Tuesday, November 09, 2004

US electoral reform

In the wake of the US election, thoughts are naturally turning to electoral reform. Kevin Drum considers the fact that less than twenty of the 435 congressional seats are competitive, and urges an end to gerrymandering (essentialy, gaming electoral boundaries to magnify the effects of a small preference into a huge one, by "packing, stacking, and cracking"). But that seems to be only part of the problem.

Consider the oft-raised Republican canard of "voter fraud". I know of no other western democracy where it is an issue - not because we tolerate it, but because we have strong and robust processes for detecting and prosecuting it, coupled with a political culture that it is simply unacceptable to win by cheating. Which part of this is the US missing?

Likewise, I know of no other western democracy where voters have to queue for nine hours in order to vote.

Many of these problems seem to stem from fragmentation of electoral law and processes. There will be a certain amount of that in any federal system, but when things like ballot design or the voting process vary from county to county within a state, then something is seriously wrong.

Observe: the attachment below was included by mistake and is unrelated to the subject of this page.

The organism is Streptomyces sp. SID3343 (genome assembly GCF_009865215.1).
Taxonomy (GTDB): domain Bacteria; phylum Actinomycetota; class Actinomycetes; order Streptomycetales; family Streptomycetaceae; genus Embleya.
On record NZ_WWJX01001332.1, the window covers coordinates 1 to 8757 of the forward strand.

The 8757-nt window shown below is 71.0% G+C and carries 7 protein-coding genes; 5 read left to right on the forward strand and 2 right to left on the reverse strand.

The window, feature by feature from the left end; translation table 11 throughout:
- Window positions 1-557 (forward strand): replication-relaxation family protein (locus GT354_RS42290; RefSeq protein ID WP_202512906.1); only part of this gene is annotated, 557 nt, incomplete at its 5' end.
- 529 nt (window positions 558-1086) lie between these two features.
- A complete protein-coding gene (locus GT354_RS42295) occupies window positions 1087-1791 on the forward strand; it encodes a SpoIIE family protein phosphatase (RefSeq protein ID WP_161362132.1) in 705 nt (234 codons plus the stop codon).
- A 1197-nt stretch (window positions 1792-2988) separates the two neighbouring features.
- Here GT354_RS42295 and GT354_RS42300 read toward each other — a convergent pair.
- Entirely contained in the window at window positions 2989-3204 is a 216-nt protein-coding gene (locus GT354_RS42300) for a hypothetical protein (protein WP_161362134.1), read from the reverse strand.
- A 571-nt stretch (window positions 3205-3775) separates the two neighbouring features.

Given the diversity of the United States, these problems will not exist everywhere, but the point is that they should not exist anywhere. And fixing them is relatively trivial: requiring that each state, within its borders, uses one process and one ballot format for all federal elections (meaning that the presidential ballot papers look identical whereever you live within a state, while the congressional ones vary by district; if the state or county want to run other elections at the same time, they can do them on a different ballot paper), has a unified electoral roll, and properly resources their election authorities. How hard can it be?

As for gerrymandering, again serious democracies have their electoral boundaries set by independent commissions according to defined rules (to do with electoral size and not needlessly separating "communities of interest"). This does not mean an end to safe seats - some will exist by geography alone - but it does mean an end to their political creation. Of course, the real solution is to adandon single-member districts for multi-member STV (which ensures minority representation), but I can't imagine people who think that FPP was given to them by God going for that. Unfortunately, while the federal government has the power to set regulations here (and even to change the electoral system used), there's a strong presumption that it should be left to the states (that "government of states, not of people" problem again). Which means any move for change really has to come at that level, not at the federal level.